The Ubiquitous 1500 Claim Form and it’s Sidekick, the EOB

Unless you are involved in billing for medical claims, the 1500 Health Insurance Claim Form has probably escaped your radar, at least up to now. This is the form health care entities fill out and submit to Medicare, Medicaid, and insurance companies in order to be paid for the care they provide patients.

If you haven’t already nodded off at the mere mention of a government-like form, please give me a chance to explain why the 1500 is the basis of what’s wrong with our dysfunctional health care system.

Wait a minute, you say? How could that be?

Very simple.

Medicare, Medicaid, and insurances use this form as the basis to “adjust” payments to practitioners. That is, the charges submitted to third-party payers on this form are “adjusted” down from $130—after several lengthy and circuitous trips around Robin Hood’s barn—to $72.

Got it?

Yes, this form is the basis of the $3.00 carton of milk going for $1.40 mentioned in my previous post on “Why Some Physicians Do Not Accept Insurance.”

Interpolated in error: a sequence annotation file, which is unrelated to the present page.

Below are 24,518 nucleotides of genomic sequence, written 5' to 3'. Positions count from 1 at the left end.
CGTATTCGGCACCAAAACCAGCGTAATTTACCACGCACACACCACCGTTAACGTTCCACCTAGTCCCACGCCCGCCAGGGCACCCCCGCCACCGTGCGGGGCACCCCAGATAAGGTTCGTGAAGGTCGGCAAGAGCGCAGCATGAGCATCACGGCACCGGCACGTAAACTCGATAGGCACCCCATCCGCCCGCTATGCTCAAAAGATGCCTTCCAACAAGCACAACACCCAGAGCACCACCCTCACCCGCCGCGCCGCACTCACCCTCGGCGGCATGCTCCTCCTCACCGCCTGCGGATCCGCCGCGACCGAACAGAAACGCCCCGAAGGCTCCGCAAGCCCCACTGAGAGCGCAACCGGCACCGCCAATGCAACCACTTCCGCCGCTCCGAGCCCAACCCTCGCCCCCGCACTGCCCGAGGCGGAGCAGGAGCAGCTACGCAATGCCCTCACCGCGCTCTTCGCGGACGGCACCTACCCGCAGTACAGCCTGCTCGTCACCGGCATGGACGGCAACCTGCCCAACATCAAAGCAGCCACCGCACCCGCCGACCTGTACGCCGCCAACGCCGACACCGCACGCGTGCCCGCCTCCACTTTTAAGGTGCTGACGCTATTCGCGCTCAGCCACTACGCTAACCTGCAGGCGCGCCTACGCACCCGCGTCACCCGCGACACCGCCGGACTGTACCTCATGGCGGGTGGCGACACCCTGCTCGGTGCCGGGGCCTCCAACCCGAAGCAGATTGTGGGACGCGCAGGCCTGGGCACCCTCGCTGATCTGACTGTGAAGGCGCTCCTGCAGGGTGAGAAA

As horrifying as it may seem to tip toe through the really boring example which follows, please do whatever you normally do to force yourself to slog through really unpleasant things you can’t get away without doing. You’re continued access to reasonable health care depends upon every single person knowing why real health care is disappearing from this country. Why patients, for the most part, no longer have a personal relationship with a primary care physician.

Coding for Medical Care

Billing for patient care requires two kinds of codes besides the information anyone would expect on a form, such as name, address, insurance carrier, and who provided the care where.